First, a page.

PATRICK HAWES: Lazarus Requiem – Thomas Walker, tenor/ Elin Manahan Thomas, sop./ Rachael Lloyd, mezzo-soprano/ Exeter Phil. and Cathedral Choirs/ Royal Scottish Nat. Orch./ Patrick Hawes – Signum SIGCD282, 59:46 [Distr. by Naxos] ****:
As many composers have done in the past, Patrick Hawes does not avoid using the scaffolding of the traditional requiem mass as a means of creative expression. But in this case, with the exception of one original poem, it is the words of the New Testament that are interspersed with the standard liturgical texts in order to create what is essentially a cantata within the requiem. The words are used in such a way as to imitate a passion narrative, only this time for the story of the raising of Lazarus.
It’s quite ingenious actually, and works very well in the overall structure of the piece, actually giving the piece a parodied liturgical feeling, though with the forces required it’s hard to imagine such an activity taking place in a liturgical setting. And though Faure seems to be the inspiration behind the genesis of this work—the notes hint at this without actually confirming it—Hawes does tread fully where Faure only wades, which is into the grittier aspects of the very reality of death and loss. This is not to say that he scorches the heavens with wrath, ours or God’s—he does not—but he does ponder the more difficult questions while not offering any concrete answers to them, which makes sense. The language is tonal, lyrical, and quite lovely.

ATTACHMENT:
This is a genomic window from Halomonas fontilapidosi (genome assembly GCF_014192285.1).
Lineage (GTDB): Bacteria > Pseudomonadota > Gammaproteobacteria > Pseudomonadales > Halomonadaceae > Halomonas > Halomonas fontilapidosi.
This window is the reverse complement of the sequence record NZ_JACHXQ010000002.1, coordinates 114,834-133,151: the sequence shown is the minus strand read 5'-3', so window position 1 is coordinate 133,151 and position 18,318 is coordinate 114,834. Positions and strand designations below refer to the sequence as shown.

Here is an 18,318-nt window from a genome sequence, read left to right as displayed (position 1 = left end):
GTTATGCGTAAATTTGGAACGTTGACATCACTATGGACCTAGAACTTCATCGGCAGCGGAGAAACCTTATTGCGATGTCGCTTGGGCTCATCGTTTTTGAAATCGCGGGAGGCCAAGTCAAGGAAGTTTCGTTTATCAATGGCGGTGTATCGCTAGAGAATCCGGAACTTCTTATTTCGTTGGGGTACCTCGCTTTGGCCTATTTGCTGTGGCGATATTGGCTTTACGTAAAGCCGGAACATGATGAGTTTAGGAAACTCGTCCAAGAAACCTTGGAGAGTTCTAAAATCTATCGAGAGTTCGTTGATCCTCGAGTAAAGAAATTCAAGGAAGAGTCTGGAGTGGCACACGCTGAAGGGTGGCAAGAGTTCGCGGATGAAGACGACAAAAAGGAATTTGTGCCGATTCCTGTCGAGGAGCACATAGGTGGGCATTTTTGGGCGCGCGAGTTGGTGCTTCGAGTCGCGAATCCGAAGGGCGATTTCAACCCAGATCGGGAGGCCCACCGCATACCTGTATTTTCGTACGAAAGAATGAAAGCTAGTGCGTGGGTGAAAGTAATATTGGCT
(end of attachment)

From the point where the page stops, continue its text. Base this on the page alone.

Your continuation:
All forces here are very good, the choruses especially singing with a unified and bold feeling of purpose. The sound is very good, though apparently it was recorded in two separate venues—the Royal Scottish National Orchestra Centre, and Exeter Cathedral, two weeks apart.